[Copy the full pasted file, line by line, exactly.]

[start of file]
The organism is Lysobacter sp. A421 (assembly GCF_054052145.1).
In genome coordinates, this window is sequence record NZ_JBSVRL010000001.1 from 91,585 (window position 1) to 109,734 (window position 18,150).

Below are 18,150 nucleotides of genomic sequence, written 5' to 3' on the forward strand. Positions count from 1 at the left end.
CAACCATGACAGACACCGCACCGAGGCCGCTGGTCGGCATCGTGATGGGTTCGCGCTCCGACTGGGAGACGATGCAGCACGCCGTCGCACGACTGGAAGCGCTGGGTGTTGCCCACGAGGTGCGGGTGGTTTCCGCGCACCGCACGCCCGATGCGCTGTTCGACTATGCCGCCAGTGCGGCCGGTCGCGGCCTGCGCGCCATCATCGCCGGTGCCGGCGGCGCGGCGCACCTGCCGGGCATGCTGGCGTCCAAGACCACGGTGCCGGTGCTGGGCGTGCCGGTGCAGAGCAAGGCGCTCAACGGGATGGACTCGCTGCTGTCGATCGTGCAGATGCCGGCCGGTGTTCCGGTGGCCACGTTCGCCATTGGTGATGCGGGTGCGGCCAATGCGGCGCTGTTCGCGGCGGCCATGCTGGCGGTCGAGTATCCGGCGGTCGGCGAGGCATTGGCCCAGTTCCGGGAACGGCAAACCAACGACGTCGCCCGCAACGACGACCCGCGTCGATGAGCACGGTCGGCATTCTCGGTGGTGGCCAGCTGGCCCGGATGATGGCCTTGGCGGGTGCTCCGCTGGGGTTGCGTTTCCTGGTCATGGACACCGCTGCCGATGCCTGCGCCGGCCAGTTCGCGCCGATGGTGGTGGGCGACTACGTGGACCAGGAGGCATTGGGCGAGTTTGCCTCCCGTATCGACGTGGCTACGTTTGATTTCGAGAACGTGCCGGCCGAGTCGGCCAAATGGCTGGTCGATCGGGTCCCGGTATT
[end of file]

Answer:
The organism is Lysobacter sp. A421 (assembly GCF_054052145.1).
In genome coordinates, this window is sequence record NZ_JBSVRL010000001.1 from 91,585 (window position 1) to 109,734 (window position 18,150).

Below are 18,150 nucleotides of genomic sequence, written 5' to 3' on the forward strand. Positions count from 1 at the left end.
CAACCATGACAGACACCGCACCGAGGCCGCTGGTCGGCATCGTGATGGGTTCGCGCTCCGACTGGGAGACGATGCAGCACGCCGTCGCACGACTGGAAGCGCTGGGTGTTGCCCACGAGGTGCGGGTGGTTTCCGCGCACCGCACGCCCGATGCGCTGTTCGACTATGCCGCCAGTGCGGCCGGTCGCGGCCTGCGCGCCATCATCGCCGGTGCCGGCGGCGCGGCGCACCTGCCGGGCATGCTGGCGTCCAAGACCACGGTGCCGGTGCTGGGCGTGCCGGTGCAGAGCAAGGCGCTCAACGGGATGGACTCGCTGCTGTCGATCGTGCAGATGCCGGCCGGTGTTCCGGTGGCCACGTTCGCCATTGGTGATGCGGGTGCGGCCAATGCGGCGCTGTTCGCGGCGGCCATGCTGGCGGTCGAGTATCCGGCGGTCGGCGAGGCATTGGCCCAGTTCCGGGAACGGCAAACCAACGACGTCGCCCGCAACGACGACCCGCGTCGATGAGCACGGTCGGCATTCTCGGTGGTGGCCAGCTGGCCCGGATGATGGCCTTGGCGGGTGCTCCGCTGGGGTTGCGTTTCCTGGTCATGGACACCGCTGCCGATGCCTGCGCCGGCCAGTTCGCGCCGATGGTGGTGGGCGACTACGTGGACCAGGAGGCATTGGGCGAGTTTGCCTCCCGTATCGACGTGGCTACGTTTGATTTCGAGAACGTGCCGGCCGAGTCGGCCAAATGGCTGGTCGATCGGGTCCCGGTATT